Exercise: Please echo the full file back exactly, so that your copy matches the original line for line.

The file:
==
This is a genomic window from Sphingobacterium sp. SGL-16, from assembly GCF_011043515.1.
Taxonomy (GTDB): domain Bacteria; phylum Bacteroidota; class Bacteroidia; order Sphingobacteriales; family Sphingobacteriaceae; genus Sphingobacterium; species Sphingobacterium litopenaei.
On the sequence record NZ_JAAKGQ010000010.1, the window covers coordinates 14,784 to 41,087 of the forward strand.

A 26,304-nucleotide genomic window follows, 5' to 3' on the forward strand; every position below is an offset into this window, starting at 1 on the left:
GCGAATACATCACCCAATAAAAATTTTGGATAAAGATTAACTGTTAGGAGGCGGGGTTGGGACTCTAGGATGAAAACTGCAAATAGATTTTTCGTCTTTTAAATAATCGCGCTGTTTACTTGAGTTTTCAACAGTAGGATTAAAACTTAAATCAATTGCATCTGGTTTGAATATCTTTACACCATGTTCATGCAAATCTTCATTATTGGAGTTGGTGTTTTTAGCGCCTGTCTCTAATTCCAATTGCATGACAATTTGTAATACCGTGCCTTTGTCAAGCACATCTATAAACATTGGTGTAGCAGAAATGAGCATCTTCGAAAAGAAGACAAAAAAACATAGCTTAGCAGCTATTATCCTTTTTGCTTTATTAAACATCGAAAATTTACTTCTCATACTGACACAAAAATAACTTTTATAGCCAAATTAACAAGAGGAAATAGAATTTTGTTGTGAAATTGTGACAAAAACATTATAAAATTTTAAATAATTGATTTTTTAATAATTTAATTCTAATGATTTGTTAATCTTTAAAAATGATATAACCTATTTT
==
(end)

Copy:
This is a genomic window from Sphingobacterium sp. SGL-16, from assembly GCF_011043515.1.
Taxonomy (GTDB): domain Bacteria; phylum Bacteroidota; class Bacteroidia; order Sphingobacteriales; family Sphingobacteriaceae; genus Sphingobacterium; species Sphingobacterium litopenaei.
On the sequence record NZ_JAAKGQ010000010.1, the window covers coordinates 14,784 to 41,087 of the forward strand.

A 26,304-nucleotide genomic window follows, 5' to 3' on the forward strand; every position below is an offset into this window, starting at 1 on the left:
GCGAATACATCACCCAATAAAAATTTTGGATAAAGATTAACTGTTAGGAGGCGGGGTTGGGACTCTAGGATGAAAACTGCAAATAGATTTTTCGTCTTTTAAATAATCGCGCTGTTTACTTGAGTTTTCAACAGTAGGATTAAAACTTAAATCAATTGCATCTGGTTTGAATATCTTTACACCATGTTCATGCAAATCTTCATTATTGGAGTTGGTGTTTTTAGCGCCTGTCTCTAATTCCAATTGCATGACAATTTGTAATACCGTGCCTTTGTCAAGCACATCTATAAACATTGGTGTAGCAGAAATGAGCATCTTCGAAAAGAAGACAAAAAAACATAGCTTAGCAGCTATTATCCTTTTTGCTTTATTAAACATCGAAAATTTACTTCTCATACTGACACAAAAATAACTTTTATAGCCAAATTAACAAGAGGAAATAGAATTTTGTTGTGAAATTGTGACAAAAACATTATAAAATTTTAAATAATTGATTTTTTAATAATTTAATTCTAATGATTTGTTAATCTTTAAAAATGATATAACCTATTTT